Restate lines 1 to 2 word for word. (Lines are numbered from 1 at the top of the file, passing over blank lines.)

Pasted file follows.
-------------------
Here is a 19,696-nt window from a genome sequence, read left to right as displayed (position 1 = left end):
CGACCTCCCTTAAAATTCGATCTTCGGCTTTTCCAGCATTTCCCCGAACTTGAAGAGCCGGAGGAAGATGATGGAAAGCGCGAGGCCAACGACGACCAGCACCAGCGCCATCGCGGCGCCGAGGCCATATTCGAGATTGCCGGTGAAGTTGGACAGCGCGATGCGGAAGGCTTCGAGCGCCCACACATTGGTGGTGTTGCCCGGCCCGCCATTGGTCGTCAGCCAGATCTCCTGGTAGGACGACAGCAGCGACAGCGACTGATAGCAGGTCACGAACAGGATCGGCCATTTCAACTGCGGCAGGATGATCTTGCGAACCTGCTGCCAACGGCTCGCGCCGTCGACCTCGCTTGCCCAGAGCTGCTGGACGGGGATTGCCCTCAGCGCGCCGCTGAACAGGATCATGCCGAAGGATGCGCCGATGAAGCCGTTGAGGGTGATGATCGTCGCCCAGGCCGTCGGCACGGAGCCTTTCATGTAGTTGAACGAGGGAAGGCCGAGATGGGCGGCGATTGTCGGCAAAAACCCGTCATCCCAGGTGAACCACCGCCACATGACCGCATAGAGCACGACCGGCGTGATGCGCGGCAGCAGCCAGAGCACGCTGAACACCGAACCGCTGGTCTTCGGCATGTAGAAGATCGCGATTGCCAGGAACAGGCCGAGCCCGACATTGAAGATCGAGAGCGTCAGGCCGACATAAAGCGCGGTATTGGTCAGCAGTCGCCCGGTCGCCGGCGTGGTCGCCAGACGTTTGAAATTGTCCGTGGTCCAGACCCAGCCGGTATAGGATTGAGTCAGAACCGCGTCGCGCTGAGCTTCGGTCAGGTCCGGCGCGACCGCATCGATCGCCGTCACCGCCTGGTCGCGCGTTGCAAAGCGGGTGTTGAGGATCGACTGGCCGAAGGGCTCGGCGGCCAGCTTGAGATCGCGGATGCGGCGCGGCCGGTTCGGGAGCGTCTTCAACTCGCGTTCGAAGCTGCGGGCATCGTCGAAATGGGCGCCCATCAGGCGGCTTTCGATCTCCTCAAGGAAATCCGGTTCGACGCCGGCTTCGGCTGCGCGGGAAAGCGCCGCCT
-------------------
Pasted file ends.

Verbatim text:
Here is a 19,696-nt window from a genome sequence, read left to right as displayed (position 1 = left end):
CGACCTCCCTTAAAATTCGATCTTCGGCTTTTCCAGCATTTCCCCGAACTTGAAGAGCCGGAGGAAGATGATGGAAAGCGCGAGGCCAACGACGACCAGCACCAGCGCCATCGCGGCGCCGAGGCCATATTCGAGATTGCCGGTGAAGTTGGACAGCGCGATGCGGAAGGCTTCGAGCGCCCACACATTGGTGGTGTTGCCCGGCCCGCCATTGGTCGTCAGCCAGATCTCCTGGTAGGACGACAGCAGCGACAGCGACTGATAGCAGGTCACGAACAGGATCGGCCATTTCAACTGCGGCAGGATGATCTTGCGAACCTGCTGCCAACGGCTCGCGCCGTCGACCTCGCTTGCCCAGAGCTGCTGGACGGGGATTGCCCTCAGCGCGCCGCTGAACAGGATCATGCCGAAGGATGCGCCGATGAAGCCGTTGAGGGTGATGATCGTCGCCCAGGCCGTCGGCACGGAGCCTTTCATGTAGTTGAACGAGGGAAGGCCGAGATGGGCGGCGATTGTCGGCAAAAACCCGTCATCCCAGGTGAACCACCGCCACATGACCGCATAGAGCACGACCGGCGTGATGCGCGGCAGCAGCCAGAGCACGCTGAACACCGAACCGCTGGTCTTCGGCATGTAGAAGATCGCGATTGCCAGGAACAGGCCGAGCCCGACATTGAAGATCGAGAGCGTCAGGCCGACATAAAGCGCGGTATTGGTCAGCAGTCGCCCGGTCGCCGGCGTGGTCGCCAGACGTTTGAAATTGTCCGTGGTCCAGACCCAGCCGGTATAGGATTGAGTCAGAACCGCGTCGCGCTGAGCTTCGGTCAGGTCCGGCGCGACCGCATCGATCGCCGTCACCGCCTGGTCGCGCGTTGCAAAGCGGGTGTTGAGGATCGACTGGCCGAAGGGCTCGGCGGCCAGCTTGAGATCGCGGATGCGGCGCGGCCGGTTCGGGAGCGTCTTCAACTCGCGTTCGAAGCTGCGGGCATCGTCGAAATGGGCGCCCATCAGGCGGCTTTCGATCTCCTCAAGGAAATCCGGTTCGACGCCGGCTTCGGCTGCGCGGGAAAGCGCCGCCT